Microservices architecture is a software design pattern that structures an application as a collection of small, independent, and loosely-coupled services. Each microservice is responsible for a specific business capability and communicates with other microservices through APIs. Overall, the microservices architecture provides a flexible, scalable, and resilient way to build and manage modern, complex applications.
8 Core Components are Microservices Architecture
- Service Discovery
- Load Balancer
- API Gateway
- Service Registry
- Circuit Breaker
- Service Monitoring
- Service Orchestration
- Configuration Server
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- A service registry that helps services locate and communicate with each other.
- A component that distributes incoming requests to the appropriate service instances.
- An entry point for client requests that routes requests to the appropriate microservices, performs authentication and authorization, and handles other tasks such as caching and request-response mapping.
- A database of all available microservices, their endpoints, and metadata.
- A mechanism that helps prevent cascading failures by interrupting communication between services when one service is not responding.
- A system that tracks the health and performance of microservices and generates alerts in case of failures or performance degradation.
- A layer that coordinates communication and interactions between microservices to ensure that they work together correctly.
- A centralized repository for storing configuration information that is accessible to all microservices.
01. Decentralized governance
Each microservice operates independently, with its own lifecycle, development team, and deployment pipeline.
02. Independent deployment
Microservices can be deployed independently of one another, allowing for faster delivery of new features and bug fixes.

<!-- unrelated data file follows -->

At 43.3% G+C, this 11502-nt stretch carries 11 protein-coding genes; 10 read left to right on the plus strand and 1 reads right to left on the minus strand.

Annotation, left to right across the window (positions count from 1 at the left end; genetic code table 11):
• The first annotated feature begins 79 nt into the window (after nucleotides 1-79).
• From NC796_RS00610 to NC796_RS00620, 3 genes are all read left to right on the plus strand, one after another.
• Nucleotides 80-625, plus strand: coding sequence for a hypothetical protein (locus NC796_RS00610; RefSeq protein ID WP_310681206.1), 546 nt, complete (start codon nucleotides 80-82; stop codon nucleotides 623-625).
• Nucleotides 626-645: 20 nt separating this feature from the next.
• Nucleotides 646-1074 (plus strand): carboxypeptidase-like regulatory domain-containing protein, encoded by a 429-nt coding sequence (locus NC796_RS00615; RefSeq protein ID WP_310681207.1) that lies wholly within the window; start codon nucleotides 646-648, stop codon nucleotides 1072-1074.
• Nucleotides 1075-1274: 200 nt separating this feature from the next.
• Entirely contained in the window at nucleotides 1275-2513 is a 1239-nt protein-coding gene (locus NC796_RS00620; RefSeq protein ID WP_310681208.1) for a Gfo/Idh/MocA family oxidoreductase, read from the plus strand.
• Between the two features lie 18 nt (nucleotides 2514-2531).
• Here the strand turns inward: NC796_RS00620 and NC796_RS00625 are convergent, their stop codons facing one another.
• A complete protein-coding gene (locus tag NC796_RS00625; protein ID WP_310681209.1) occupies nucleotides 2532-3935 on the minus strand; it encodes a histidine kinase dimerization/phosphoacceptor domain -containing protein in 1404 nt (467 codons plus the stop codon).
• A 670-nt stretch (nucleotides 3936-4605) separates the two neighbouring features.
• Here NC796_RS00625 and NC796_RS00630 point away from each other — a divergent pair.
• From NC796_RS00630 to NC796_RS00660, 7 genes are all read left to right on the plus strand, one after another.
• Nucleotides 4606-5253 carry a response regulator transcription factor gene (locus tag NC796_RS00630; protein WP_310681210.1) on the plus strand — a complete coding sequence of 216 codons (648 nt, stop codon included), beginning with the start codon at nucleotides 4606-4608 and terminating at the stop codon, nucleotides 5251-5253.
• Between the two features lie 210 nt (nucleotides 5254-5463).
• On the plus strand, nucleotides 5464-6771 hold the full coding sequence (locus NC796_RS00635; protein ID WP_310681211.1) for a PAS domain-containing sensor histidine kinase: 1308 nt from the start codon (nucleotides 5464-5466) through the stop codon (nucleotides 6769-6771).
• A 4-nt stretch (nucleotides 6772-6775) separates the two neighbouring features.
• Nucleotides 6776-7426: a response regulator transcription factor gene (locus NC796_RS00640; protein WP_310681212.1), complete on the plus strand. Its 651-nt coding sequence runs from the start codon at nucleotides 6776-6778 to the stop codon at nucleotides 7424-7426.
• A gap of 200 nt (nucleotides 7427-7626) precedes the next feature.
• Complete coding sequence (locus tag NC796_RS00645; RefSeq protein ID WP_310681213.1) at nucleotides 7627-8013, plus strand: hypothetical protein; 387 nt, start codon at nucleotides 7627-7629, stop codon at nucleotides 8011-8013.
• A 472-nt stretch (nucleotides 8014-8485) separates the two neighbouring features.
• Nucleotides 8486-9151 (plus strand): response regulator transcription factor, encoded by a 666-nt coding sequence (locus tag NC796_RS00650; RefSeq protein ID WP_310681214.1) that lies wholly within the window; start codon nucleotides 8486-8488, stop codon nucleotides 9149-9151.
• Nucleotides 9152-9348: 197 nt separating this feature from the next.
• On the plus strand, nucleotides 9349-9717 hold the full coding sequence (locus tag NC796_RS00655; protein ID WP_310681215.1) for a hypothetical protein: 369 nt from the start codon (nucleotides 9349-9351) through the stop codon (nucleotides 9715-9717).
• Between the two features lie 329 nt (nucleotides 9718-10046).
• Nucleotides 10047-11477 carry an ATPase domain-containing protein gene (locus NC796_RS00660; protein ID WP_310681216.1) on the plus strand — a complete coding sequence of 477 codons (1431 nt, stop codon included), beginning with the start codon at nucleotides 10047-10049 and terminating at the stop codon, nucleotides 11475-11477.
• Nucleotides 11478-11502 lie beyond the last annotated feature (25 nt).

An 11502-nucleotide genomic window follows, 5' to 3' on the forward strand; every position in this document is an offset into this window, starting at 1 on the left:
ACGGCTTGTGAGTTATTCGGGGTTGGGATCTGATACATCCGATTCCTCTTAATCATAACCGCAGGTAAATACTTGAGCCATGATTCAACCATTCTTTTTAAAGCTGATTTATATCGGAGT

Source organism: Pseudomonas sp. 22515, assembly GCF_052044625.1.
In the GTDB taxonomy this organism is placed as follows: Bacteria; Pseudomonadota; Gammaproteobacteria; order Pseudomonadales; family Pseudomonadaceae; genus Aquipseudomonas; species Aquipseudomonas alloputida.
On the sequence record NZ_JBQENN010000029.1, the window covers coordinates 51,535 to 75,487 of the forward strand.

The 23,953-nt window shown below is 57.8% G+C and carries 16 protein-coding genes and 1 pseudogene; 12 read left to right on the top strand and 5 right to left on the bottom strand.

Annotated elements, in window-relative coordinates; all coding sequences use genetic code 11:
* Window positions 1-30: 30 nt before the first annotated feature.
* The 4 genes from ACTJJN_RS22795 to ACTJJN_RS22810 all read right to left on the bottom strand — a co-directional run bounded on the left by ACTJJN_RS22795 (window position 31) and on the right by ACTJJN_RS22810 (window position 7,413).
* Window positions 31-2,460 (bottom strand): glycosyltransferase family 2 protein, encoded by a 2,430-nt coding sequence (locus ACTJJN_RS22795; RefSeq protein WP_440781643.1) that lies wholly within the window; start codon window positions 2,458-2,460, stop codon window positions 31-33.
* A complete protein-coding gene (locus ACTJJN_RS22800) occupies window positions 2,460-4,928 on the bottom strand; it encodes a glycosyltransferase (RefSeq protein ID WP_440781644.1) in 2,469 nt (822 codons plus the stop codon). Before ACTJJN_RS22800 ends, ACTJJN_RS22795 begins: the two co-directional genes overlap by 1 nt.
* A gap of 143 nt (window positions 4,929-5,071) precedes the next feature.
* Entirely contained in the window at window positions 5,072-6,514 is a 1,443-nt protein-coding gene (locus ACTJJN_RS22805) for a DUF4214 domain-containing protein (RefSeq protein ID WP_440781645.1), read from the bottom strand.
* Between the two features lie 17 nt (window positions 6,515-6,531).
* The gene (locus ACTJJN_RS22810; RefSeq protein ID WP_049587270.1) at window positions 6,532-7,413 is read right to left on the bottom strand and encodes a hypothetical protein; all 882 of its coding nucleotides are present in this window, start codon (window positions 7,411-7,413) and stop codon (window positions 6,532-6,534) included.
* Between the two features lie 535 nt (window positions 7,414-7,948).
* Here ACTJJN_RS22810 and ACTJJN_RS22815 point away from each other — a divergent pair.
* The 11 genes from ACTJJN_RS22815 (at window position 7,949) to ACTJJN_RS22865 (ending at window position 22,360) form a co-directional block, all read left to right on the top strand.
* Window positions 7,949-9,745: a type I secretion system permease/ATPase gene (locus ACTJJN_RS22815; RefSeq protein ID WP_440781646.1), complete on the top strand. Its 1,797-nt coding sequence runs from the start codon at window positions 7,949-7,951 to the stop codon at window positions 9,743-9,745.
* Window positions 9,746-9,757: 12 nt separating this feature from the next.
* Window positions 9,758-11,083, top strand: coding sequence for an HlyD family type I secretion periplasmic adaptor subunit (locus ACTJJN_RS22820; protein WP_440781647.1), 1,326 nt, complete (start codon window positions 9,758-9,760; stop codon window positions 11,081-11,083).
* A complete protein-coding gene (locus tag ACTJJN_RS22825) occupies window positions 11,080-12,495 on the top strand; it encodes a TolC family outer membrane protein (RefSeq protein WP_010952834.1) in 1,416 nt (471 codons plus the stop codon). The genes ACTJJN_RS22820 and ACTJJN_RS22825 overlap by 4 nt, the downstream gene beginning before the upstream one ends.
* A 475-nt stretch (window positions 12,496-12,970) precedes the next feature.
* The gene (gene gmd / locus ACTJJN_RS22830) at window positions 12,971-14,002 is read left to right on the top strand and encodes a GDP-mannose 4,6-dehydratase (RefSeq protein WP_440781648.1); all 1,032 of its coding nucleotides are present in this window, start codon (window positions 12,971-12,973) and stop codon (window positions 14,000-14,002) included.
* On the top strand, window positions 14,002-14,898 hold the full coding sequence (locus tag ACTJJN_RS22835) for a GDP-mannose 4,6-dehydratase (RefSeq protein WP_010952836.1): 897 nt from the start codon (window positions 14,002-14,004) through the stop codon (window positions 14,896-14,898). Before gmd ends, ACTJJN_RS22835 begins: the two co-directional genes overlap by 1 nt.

03. Fine-grained services
Microservices are small, focused services that perform specific functions, allowing for greater organizational alignment and the ability to integrate different technologies and programming languages.
04. Inter-service communication
Microservices communicate with one another using lightweight, standards-based APIs, such as REST or gRPC.
05. Data isolation
Microservices have their own data stores, allowing for greater flexibility in data management and the ability to use the best database technology for each specific service.
Benefits of Microservices
Microservices can be deployed and scaled individually, making it easier to handle increased demand for specific services.
A failure in one service will not affect the entire system, making the overall application more robust and resilient.
Microservices can be built and maintained independently, allowing for the integration of different technologies and programming languages, and the use of the best tools for each specific service.
Smaller, focused services can be developed and deployed more quickly, leading to faster delivery of new features and bug fixes.
Well-defined, limited scopes for individual services make it easier to maintain and make changes to specific services without affecting the rest of the system.
Better Organizational Alignment
Microservices can be aligned with different business domains and teams, leading to improved communication and alignment within an organization.